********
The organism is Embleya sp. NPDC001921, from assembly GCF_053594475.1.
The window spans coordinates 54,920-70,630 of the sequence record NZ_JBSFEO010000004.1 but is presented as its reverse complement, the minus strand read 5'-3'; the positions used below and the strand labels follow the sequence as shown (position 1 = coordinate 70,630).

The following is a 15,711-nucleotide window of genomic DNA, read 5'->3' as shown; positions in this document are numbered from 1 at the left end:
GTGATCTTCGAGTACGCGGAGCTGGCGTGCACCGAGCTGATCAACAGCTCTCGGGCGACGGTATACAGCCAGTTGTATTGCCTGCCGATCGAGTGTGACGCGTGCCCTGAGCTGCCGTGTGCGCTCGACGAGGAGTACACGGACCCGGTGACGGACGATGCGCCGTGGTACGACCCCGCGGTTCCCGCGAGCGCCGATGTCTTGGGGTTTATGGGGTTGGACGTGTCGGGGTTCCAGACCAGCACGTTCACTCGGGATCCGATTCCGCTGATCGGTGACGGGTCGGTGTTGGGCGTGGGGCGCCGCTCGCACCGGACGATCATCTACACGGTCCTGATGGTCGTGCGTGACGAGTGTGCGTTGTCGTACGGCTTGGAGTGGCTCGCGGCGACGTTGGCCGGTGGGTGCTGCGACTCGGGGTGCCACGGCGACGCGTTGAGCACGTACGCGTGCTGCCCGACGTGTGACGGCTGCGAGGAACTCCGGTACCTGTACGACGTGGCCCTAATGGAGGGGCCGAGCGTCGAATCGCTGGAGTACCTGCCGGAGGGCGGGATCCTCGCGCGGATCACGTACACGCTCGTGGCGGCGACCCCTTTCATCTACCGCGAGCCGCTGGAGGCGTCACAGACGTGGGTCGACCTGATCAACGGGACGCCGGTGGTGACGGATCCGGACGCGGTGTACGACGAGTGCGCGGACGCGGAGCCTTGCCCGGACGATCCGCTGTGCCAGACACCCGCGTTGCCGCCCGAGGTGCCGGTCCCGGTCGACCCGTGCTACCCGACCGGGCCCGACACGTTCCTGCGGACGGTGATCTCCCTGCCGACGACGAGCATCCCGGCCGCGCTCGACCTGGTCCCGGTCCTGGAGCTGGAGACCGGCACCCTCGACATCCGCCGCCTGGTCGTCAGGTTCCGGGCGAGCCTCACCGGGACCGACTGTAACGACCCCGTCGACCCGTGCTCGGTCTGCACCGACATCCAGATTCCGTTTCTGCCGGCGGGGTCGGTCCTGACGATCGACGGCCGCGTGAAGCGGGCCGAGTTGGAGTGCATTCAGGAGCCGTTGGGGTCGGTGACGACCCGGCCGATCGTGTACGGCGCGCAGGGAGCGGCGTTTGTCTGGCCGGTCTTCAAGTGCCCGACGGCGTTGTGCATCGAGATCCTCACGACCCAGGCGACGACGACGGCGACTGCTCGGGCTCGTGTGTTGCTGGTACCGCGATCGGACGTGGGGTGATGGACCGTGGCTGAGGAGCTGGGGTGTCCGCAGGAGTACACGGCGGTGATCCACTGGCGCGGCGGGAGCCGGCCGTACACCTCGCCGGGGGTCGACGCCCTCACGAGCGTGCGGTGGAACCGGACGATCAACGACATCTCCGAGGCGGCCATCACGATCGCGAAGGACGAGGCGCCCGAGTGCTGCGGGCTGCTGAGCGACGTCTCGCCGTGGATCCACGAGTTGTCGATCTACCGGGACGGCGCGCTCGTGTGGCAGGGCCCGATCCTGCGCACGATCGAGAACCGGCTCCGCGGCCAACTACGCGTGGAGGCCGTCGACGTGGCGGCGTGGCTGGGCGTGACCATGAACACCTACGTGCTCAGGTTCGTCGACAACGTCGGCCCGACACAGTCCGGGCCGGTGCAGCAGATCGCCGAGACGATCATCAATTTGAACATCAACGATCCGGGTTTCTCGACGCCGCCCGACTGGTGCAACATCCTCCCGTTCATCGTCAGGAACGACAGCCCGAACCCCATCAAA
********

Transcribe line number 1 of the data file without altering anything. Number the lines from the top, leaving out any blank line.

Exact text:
The organism is Embleya sp. NPDC001921, from assembly GCF_053594475.1.